Although I was at Cornell on a full Danforth Foundation fellowship, I was still required to teach because Cornell views teaching as crucial to its graduate students’ intellectual and professional development. That requirement turned out to be my saving grace. I was given one section of introductory chemistry as a teaching assistant, and I instantly fell in love with teaching. I had never taught before, but very quickly I saw that I was effective. My success with students was addictive because I loved seeing that “aha!” moment on their faces. They would come to me in a fog of confusion, convinced that chemistry would be impossible to learn. But when I helped them understand the logic of the discipline, introduced them to a systematic way to approach the material, and expressed confidence in their intellectual abilities, they suddenly began to understand and instantly became motivated to spend time mastering the material themselves. I found, and still find, student transformation intoxicating. And I am convinced that every learner can personally experience it.
In sum, because I found teaching so exciting, I decided to pursue a master’s degree in chemical education and have never looked back. I’m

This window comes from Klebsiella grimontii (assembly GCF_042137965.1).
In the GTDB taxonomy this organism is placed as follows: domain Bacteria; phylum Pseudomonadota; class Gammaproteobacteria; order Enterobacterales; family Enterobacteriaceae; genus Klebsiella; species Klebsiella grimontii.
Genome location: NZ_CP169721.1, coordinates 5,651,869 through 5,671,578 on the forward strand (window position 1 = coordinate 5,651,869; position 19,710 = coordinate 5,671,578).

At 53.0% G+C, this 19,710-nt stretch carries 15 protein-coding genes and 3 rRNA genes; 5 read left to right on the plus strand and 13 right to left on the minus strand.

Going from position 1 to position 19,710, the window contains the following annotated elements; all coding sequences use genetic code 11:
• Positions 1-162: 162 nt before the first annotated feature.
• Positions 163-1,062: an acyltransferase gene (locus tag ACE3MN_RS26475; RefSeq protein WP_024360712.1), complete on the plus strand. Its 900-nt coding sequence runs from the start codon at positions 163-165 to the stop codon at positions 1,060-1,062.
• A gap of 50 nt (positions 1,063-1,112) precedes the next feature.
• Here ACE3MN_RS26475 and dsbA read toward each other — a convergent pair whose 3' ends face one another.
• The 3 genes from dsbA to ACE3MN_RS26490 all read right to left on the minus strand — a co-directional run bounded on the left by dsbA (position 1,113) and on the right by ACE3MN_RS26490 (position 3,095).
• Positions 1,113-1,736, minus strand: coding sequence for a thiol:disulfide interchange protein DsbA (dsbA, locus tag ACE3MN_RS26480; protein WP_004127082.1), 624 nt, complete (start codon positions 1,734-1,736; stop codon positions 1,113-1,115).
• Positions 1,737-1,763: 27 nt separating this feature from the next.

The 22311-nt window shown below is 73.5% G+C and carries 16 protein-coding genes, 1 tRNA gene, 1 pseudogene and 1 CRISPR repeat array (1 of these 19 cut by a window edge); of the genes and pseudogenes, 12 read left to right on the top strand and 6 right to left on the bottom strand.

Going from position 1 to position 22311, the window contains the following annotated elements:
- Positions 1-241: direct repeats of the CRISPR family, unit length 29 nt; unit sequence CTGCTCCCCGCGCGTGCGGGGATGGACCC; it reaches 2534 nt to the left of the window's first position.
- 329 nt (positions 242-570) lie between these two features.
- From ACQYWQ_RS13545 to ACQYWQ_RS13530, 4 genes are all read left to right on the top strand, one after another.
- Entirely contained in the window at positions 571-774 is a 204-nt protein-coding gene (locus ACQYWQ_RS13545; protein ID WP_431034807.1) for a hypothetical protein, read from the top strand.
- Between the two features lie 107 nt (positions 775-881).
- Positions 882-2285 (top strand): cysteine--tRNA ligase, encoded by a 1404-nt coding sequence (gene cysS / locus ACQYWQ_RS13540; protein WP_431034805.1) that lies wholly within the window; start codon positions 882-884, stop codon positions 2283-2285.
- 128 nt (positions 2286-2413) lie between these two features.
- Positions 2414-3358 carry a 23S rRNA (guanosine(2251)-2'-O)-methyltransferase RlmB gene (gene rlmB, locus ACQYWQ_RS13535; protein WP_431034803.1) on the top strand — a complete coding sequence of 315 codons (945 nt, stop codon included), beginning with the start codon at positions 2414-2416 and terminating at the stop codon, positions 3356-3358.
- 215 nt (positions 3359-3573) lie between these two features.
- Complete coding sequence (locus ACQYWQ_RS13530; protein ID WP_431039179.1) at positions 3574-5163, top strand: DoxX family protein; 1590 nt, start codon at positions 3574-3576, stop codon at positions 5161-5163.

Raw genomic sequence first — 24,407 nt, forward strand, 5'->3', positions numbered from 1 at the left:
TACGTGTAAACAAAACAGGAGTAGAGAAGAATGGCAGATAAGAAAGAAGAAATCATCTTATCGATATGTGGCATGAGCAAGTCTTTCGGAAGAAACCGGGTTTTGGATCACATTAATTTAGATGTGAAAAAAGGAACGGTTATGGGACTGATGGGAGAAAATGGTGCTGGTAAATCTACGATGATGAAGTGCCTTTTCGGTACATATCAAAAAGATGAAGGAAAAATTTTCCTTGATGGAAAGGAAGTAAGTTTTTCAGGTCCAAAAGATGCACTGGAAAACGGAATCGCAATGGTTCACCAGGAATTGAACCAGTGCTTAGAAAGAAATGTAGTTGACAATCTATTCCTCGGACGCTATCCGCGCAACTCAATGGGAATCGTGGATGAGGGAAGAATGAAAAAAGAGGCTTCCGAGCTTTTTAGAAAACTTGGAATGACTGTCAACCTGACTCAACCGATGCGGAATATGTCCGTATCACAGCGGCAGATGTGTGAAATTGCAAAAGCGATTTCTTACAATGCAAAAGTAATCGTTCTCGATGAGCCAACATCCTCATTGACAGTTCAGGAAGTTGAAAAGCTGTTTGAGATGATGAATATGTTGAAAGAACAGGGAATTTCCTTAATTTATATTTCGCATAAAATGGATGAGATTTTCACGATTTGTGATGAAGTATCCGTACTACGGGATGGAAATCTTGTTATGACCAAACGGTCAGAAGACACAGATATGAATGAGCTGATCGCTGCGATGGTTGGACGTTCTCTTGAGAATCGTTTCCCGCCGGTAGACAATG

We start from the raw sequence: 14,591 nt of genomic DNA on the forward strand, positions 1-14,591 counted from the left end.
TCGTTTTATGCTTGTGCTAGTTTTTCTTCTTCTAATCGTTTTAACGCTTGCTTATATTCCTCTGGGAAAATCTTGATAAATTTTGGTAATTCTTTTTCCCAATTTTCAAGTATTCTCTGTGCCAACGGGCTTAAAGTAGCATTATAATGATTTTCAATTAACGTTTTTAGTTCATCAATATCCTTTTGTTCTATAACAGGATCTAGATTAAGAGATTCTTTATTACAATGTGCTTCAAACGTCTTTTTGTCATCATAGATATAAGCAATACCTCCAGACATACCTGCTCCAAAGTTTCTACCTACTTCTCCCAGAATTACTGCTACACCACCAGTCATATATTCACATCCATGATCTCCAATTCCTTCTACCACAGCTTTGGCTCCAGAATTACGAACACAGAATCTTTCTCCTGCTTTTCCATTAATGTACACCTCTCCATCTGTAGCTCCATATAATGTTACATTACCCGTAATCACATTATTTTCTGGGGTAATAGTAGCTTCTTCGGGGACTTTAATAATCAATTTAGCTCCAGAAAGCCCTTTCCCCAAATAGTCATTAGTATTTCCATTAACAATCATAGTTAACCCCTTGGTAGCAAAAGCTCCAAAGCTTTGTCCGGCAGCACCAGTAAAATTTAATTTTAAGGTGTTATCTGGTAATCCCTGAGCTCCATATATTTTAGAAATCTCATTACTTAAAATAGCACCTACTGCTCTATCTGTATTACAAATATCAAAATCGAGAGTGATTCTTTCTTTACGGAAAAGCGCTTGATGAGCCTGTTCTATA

happy to report that, thanks to the learning strategies I acquired along the way, I never earned a grade lower than A in any of my chemistry or education courses for the rest of my graduate career. And today, I know exactly what I would say to myself in 1970 to earn all As in my Cornell graduate chemistry courses!
The good news is that anyone can undergo the same transformation that I did. I freely admit that I was clueless. If I changed, you can too. You can learn simple strategies that will boost your grades and make learning more fun than you ever thought it could be.
Questions to Ask Yourself
1. Can you relate to the author’s experience? If so, how? If not, why?
2. Do you believe your current academic performance is related more to your ability or the amount of effort you are putting into your courses?